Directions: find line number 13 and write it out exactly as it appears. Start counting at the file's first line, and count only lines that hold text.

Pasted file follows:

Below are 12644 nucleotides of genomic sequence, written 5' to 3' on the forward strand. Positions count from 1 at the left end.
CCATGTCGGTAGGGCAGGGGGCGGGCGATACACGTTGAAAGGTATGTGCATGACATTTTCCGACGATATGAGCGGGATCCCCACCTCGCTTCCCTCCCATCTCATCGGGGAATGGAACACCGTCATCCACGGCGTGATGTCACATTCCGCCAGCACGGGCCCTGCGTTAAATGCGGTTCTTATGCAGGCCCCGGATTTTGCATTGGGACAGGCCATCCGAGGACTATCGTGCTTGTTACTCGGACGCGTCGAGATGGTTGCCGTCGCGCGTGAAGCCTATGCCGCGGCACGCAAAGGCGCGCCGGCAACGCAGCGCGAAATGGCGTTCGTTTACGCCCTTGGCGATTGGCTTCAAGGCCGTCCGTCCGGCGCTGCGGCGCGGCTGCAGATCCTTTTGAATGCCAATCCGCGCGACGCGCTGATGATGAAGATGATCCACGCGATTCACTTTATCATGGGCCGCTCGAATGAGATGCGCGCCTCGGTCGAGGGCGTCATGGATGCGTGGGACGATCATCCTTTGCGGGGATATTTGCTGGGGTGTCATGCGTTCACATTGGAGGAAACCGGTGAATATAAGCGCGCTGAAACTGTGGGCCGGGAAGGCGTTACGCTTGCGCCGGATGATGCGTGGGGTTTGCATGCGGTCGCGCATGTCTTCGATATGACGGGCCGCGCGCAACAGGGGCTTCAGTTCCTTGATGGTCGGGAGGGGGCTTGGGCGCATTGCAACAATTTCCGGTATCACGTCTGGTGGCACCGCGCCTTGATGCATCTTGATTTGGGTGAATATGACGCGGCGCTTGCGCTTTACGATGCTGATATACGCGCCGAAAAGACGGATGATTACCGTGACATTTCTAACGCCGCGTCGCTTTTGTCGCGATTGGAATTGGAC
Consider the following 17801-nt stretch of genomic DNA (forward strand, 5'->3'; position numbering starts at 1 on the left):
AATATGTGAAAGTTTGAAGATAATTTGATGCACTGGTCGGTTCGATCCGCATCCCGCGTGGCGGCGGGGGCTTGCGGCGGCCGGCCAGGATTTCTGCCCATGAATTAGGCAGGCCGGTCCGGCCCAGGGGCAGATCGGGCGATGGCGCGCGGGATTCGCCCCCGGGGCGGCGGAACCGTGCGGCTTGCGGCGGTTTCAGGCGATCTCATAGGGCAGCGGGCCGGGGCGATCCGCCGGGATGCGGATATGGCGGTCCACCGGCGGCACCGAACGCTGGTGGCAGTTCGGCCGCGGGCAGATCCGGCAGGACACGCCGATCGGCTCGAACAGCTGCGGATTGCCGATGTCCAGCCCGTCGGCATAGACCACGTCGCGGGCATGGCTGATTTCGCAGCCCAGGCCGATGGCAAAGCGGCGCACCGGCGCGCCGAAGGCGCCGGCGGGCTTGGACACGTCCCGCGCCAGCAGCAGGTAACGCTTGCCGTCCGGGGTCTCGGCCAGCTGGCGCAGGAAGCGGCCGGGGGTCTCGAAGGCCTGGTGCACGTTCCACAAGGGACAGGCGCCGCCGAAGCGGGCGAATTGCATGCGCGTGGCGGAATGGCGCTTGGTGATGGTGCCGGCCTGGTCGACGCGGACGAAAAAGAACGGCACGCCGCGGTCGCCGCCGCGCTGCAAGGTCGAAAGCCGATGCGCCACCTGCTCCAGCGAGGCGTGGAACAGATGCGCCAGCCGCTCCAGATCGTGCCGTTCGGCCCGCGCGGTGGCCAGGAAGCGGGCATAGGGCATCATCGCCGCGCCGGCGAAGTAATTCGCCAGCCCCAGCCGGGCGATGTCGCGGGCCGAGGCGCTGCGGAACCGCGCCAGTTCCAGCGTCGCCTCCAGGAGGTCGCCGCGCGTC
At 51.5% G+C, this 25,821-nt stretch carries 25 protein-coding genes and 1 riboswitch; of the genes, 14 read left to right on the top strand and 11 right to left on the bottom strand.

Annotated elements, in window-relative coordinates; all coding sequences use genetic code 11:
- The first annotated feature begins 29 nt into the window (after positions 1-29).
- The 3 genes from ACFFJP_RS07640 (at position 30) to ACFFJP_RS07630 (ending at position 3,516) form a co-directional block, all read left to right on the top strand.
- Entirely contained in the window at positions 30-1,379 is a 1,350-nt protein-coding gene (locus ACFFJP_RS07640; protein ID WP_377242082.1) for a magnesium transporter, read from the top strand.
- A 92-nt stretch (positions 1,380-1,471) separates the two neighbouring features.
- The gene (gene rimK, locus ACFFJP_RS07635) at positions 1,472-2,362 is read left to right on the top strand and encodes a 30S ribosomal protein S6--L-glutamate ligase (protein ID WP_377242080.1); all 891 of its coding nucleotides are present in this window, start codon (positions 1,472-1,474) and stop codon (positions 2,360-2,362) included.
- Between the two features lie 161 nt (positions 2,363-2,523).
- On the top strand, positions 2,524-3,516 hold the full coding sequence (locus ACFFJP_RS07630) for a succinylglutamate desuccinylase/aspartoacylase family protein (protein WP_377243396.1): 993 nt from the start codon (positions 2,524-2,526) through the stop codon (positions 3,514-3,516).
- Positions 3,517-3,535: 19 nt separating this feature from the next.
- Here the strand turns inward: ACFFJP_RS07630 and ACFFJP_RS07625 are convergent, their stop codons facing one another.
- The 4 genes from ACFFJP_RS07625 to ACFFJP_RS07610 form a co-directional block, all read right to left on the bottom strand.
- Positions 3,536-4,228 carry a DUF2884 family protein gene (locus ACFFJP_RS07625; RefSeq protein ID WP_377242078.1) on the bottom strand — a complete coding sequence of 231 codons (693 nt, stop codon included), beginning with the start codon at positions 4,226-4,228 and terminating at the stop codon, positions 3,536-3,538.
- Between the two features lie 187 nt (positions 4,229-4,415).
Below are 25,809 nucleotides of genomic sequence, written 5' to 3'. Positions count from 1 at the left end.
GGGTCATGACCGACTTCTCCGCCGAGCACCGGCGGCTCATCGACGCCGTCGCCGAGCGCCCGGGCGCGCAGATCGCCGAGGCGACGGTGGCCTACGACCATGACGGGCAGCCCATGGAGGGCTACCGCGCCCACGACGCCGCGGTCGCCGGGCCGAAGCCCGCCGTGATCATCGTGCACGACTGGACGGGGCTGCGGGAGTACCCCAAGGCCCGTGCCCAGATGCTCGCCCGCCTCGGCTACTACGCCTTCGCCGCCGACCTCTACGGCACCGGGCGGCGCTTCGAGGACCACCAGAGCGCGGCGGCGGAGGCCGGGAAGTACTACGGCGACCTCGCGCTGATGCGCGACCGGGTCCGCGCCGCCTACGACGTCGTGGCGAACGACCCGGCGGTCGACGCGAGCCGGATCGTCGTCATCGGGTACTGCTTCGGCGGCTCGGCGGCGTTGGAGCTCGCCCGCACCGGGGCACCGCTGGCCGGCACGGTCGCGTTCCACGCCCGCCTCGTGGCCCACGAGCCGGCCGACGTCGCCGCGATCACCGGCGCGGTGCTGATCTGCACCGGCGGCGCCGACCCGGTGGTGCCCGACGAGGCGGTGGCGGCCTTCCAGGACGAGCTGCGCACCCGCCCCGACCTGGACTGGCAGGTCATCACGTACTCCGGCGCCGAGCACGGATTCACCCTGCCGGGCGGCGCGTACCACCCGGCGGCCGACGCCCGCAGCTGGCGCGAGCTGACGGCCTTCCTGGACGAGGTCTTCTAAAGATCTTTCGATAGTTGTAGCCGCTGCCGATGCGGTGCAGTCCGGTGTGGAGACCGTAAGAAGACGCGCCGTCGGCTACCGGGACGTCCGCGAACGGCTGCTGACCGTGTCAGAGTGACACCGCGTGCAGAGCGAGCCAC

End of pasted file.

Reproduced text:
- On the top strand, positions 2,524-3,516 hold the full coding sequence (locus ACFFJP_RS07630) for a succinylglutamate desuccinylase/aspartoacylase family protein (protein WP_377243396.1): 993 nt from the start codon (positions 2,524-2,526) through the stop codon (positions 3,514-3,516).